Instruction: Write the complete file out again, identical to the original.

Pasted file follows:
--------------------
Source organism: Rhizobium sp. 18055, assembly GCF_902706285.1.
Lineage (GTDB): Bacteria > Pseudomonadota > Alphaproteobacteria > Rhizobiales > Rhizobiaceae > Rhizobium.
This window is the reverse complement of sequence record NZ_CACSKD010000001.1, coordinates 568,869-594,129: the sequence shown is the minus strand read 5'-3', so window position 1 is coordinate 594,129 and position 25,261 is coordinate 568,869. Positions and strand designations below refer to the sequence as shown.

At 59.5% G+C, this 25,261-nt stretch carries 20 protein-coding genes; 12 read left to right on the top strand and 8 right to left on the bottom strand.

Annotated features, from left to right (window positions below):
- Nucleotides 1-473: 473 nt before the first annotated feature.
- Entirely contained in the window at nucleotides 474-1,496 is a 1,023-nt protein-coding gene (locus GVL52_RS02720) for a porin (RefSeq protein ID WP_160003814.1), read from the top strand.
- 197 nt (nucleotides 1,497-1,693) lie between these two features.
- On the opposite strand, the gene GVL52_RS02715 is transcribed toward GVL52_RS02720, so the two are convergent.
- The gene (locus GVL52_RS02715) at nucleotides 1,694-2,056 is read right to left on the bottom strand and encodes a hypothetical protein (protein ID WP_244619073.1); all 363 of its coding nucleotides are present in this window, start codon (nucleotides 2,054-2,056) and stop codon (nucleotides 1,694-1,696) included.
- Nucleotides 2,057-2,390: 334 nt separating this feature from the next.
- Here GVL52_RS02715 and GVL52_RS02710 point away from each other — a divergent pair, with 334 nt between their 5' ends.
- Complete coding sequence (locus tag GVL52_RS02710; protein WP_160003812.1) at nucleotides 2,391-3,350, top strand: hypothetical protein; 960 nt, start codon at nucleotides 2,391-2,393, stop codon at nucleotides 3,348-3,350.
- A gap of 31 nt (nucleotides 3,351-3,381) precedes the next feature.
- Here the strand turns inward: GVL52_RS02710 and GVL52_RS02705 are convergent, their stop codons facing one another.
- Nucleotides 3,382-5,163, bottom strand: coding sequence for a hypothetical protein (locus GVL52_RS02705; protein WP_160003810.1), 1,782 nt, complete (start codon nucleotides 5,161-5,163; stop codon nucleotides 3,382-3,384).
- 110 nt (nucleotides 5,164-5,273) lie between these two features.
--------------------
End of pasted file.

Source organism: Rhizobium sp. 18055, assembly GCF_902706285.1.
Lineage (GTDB): Bacteria > Pseudomonadota > Alphaproteobacteria > Rhizobiales > Rhizobiaceae > Rhizobium.
This window is the reverse complement of sequence record NZ_CACSKD010000001.1, coordinates 568,869-594,129: the sequence shown is the minus strand read 5'-3', so window position 1 is coordinate 594,129 and position 25,261 is coordinate 568,869. Positions and strand designations below refer to the sequence as shown.

At 59.5% G+C, this 25,261-nt stretch carries 20 protein-coding genes; 12 read left to right on the top strand and 8 right to left on the bottom strand.

Annotated features, from left to right (window positions below):
- Nucleotides 1-473: 473 nt before the first annotated feature.
- Entirely contained in the window at nucleotides 474-1,496 is a 1,023-nt protein-coding gene (locus GVL52_RS02720) for a porin (RefSeq protein ID WP_160003814.1), read from the top strand.
- 197 nt (nucleotides 1,497-1,693) lie between these two features.
- On the opposite strand, the gene GVL52_RS02715 is transcribed toward GVL52_RS02720, so the two are convergent.
- The gene (locus GVL52_RS02715) at nucleotides 1,694-2,056 is read right to left on the bottom strand and encodes a hypothetical protein (protein ID WP_244619073.1); all 363 of its coding nucleotides are present in this window, start codon (nucleotides 2,054-2,056) and stop codon (nucleotides 1,694-1,696) included.
- Nucleotides 2,057-2,390: 334 nt separating this feature from the next.
- Here GVL52_RS02715 and GVL52_RS02710 point away from each other — a divergent pair, with 334 nt between their 5' ends.
- Complete coding sequence (locus tag GVL52_RS02710; protein WP_160003812.1) at nucleotides 2,391-3,350, top strand: hypothetical protein; 960 nt, start codon at nucleotides 2,391-2,393, stop codon at nucleotides 3,348-3,350.
- A gap of 31 nt (nucleotides 3,351-3,381) precedes the next feature.
- Here the strand turns inward: GVL52_RS02710 and GVL52_RS02705 are convergent, their stop codons facing one another.
- Nucleotides 3,382-5,163, bottom strand: coding sequence for a hypothetical protein (locus GVL52_RS02705; protein WP_160003810.1), 1,782 nt, complete (start codon nucleotides 5,161-5,163; stop codon nucleotides 3,382-3,384).
- 110 nt (nucleotides 5,164-5,273) lie between these two features.